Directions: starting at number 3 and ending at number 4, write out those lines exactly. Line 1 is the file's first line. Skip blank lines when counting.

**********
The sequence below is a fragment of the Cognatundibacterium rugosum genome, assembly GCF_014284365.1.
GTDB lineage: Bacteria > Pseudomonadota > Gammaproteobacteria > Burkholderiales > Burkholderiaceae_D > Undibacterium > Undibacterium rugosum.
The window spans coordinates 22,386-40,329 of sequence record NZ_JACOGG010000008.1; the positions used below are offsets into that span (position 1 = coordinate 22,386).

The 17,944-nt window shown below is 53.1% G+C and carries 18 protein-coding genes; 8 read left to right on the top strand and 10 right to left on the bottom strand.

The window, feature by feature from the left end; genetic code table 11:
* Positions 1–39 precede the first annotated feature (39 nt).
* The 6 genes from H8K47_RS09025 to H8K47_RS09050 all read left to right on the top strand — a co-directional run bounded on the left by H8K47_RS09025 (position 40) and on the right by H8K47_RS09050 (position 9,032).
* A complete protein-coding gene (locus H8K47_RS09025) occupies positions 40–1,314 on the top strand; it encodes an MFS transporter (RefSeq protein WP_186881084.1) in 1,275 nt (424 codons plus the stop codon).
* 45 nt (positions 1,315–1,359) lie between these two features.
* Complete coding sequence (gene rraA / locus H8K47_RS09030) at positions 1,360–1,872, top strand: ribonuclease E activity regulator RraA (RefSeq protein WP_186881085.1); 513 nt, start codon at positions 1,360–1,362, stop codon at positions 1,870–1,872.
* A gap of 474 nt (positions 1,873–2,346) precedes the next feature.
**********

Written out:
The window spans coordinates 22,386-40,329 of sequence record NZ_JACOGG010000008.1; the positions used below are offsets into that span (position 1 = coordinate 22,386).

The 17,944-nt window shown below is 53.1% G+C and carries 18 protein-coding genes; 8 read left to right on the top strand and 10 right to left on the bottom strand.